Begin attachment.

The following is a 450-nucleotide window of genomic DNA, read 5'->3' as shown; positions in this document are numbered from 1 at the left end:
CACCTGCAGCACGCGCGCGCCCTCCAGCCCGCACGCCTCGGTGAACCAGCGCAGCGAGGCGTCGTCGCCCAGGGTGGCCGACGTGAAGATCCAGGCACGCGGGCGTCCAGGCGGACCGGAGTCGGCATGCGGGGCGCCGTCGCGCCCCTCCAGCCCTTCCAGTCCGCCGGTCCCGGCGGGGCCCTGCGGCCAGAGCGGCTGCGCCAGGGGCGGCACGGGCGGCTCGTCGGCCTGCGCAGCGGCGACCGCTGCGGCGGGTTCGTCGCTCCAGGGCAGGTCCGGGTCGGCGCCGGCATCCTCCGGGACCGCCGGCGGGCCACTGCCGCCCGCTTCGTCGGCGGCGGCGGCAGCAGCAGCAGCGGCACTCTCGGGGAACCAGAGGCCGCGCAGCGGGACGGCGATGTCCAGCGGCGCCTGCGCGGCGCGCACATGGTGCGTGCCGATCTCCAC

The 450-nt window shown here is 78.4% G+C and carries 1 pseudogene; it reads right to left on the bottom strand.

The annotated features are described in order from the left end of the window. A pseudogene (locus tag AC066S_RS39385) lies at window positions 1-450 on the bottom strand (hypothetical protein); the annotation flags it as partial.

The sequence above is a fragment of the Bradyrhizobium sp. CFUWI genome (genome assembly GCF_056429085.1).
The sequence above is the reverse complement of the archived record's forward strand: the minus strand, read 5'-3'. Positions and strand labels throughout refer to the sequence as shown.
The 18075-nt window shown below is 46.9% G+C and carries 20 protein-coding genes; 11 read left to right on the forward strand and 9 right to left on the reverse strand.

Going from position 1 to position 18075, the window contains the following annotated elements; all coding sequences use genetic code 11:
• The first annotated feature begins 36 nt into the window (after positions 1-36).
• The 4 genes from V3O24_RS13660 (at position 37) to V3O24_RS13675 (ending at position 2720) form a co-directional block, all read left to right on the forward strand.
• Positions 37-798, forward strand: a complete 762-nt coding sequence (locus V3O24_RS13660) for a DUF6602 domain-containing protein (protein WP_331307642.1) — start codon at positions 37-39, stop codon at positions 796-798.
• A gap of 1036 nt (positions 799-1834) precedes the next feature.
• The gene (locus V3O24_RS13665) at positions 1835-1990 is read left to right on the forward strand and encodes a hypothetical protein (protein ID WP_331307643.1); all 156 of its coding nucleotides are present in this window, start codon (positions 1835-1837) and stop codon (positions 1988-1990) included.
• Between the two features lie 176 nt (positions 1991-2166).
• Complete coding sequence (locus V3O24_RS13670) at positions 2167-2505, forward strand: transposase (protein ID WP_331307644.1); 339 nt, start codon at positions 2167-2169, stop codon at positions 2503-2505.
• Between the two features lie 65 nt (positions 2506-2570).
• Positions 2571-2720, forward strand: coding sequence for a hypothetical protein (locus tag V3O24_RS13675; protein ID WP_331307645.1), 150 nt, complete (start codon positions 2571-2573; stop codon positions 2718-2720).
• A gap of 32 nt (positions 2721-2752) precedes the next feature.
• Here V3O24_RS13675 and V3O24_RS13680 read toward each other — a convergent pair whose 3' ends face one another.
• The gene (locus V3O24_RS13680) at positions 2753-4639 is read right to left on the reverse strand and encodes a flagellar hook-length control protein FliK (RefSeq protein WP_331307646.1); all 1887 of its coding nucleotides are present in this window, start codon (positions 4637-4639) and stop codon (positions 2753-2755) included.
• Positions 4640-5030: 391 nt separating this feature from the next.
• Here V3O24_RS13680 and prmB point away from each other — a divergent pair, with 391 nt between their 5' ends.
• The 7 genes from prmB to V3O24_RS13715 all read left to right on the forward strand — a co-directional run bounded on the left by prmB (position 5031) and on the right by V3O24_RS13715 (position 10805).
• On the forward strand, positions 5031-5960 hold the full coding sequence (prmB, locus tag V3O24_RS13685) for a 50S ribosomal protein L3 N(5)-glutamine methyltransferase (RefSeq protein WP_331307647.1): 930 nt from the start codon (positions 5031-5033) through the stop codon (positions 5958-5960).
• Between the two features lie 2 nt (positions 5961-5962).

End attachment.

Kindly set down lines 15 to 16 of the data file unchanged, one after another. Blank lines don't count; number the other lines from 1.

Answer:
• Complete coding sequence (locus V3O24_RS13670) at positions 2167-2505, forward strand: transposase (protein ID WP_331307644.1); 339 nt, start codon at positions 2167-2169, stop codon at positions 2503-2505.
• Between the two features lie 65 nt (positions 2506-2570).